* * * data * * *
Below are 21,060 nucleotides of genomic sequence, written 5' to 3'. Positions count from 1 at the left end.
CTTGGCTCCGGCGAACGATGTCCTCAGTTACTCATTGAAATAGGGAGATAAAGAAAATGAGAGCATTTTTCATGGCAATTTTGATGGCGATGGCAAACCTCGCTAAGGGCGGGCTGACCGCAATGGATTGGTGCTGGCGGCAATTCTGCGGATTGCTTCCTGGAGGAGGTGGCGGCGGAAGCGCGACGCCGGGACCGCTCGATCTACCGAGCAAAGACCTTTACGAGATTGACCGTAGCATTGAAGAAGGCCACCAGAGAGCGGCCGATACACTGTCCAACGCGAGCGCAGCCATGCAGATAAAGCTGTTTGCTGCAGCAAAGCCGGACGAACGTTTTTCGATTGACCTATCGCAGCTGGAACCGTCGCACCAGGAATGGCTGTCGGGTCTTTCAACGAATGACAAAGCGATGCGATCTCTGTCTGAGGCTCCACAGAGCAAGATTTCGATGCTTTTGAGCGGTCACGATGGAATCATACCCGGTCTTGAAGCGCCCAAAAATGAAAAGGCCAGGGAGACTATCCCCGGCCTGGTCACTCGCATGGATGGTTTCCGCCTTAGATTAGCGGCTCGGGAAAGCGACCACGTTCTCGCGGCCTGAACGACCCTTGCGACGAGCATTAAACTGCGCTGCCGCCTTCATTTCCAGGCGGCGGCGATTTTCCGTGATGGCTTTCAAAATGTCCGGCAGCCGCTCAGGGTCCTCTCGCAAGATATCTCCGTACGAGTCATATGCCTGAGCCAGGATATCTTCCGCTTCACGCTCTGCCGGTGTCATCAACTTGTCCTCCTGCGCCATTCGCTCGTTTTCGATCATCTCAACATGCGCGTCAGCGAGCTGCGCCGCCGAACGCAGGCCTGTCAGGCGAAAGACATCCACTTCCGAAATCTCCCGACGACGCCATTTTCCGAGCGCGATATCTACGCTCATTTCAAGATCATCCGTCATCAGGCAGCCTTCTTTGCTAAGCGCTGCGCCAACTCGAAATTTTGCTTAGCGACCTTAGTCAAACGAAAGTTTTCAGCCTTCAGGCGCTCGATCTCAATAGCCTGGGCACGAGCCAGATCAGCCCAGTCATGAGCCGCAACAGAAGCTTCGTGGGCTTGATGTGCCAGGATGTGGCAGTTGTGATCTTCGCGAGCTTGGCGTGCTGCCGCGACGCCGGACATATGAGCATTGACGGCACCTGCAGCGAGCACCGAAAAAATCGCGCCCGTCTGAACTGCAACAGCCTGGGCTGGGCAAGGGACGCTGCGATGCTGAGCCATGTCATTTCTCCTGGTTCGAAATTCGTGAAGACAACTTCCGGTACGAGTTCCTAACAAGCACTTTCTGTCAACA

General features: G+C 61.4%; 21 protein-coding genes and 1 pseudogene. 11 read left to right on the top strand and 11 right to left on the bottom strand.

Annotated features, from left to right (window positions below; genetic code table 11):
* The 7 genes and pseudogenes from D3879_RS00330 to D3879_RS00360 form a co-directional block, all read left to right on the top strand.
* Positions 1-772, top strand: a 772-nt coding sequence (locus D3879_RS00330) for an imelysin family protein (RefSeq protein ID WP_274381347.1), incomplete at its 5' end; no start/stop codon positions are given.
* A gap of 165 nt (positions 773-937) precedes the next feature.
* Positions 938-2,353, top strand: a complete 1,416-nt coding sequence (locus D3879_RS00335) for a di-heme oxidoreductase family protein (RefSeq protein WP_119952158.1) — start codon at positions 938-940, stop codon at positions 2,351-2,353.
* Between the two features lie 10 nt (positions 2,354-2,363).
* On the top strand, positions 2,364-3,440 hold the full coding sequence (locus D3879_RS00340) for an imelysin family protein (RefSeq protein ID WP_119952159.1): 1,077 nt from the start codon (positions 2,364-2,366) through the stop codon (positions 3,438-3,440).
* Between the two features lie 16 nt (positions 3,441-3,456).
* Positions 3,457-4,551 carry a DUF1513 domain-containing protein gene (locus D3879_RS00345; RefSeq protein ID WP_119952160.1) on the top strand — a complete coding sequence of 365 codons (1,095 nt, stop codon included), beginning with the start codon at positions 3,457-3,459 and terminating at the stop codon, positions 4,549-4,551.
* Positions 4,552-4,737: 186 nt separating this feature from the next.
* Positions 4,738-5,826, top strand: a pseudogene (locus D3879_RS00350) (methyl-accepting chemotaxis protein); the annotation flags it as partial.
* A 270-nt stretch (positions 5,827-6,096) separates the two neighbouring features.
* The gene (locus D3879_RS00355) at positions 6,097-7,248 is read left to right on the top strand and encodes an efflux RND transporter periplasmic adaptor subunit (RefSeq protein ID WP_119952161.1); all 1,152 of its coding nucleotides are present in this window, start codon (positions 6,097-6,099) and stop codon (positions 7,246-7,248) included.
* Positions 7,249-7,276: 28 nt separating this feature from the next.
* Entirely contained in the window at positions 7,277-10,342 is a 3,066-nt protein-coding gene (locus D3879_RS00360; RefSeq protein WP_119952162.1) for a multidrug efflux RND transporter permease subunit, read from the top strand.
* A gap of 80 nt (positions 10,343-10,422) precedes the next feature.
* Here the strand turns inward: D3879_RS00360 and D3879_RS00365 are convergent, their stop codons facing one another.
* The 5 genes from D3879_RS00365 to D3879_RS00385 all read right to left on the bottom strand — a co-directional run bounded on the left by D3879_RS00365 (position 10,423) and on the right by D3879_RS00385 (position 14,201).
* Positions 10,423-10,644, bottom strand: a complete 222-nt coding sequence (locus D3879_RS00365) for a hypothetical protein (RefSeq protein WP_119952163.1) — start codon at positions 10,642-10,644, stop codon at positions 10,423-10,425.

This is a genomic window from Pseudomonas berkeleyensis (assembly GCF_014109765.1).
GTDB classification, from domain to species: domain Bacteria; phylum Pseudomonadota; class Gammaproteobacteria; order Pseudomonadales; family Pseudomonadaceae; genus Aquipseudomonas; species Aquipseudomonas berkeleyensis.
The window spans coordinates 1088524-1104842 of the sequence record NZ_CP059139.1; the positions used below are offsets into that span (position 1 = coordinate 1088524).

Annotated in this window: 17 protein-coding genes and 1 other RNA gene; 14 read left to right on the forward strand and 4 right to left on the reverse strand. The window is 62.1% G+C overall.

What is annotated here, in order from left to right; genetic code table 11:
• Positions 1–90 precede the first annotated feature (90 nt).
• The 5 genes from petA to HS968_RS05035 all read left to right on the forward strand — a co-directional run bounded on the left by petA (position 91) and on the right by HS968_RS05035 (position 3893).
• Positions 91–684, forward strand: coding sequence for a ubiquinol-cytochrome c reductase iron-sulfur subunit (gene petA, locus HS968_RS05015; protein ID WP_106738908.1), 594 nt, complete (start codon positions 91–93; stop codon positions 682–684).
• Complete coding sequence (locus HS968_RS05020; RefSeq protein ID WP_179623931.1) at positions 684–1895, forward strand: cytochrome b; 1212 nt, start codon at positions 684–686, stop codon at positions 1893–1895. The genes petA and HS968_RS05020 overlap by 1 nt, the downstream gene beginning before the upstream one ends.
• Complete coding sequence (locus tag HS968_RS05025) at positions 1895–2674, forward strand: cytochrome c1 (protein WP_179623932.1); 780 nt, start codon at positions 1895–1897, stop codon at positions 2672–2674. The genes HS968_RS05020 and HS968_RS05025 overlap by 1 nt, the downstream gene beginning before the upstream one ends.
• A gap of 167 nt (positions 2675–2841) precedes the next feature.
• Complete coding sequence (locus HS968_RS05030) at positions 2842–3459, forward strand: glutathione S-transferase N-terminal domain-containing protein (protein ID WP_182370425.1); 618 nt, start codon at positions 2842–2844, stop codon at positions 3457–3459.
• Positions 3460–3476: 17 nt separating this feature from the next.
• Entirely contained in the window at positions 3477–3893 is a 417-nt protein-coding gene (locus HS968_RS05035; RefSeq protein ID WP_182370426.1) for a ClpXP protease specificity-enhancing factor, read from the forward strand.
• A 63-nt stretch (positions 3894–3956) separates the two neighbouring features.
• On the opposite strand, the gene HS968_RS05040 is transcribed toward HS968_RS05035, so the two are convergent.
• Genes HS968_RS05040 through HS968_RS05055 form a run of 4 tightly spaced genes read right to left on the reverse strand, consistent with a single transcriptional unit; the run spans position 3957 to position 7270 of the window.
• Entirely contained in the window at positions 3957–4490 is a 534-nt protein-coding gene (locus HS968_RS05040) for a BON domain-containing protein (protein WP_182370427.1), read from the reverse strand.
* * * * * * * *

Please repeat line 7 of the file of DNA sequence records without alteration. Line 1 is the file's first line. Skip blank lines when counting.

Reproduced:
* A gap of 165 nt (positions 773-937) precedes the next feature.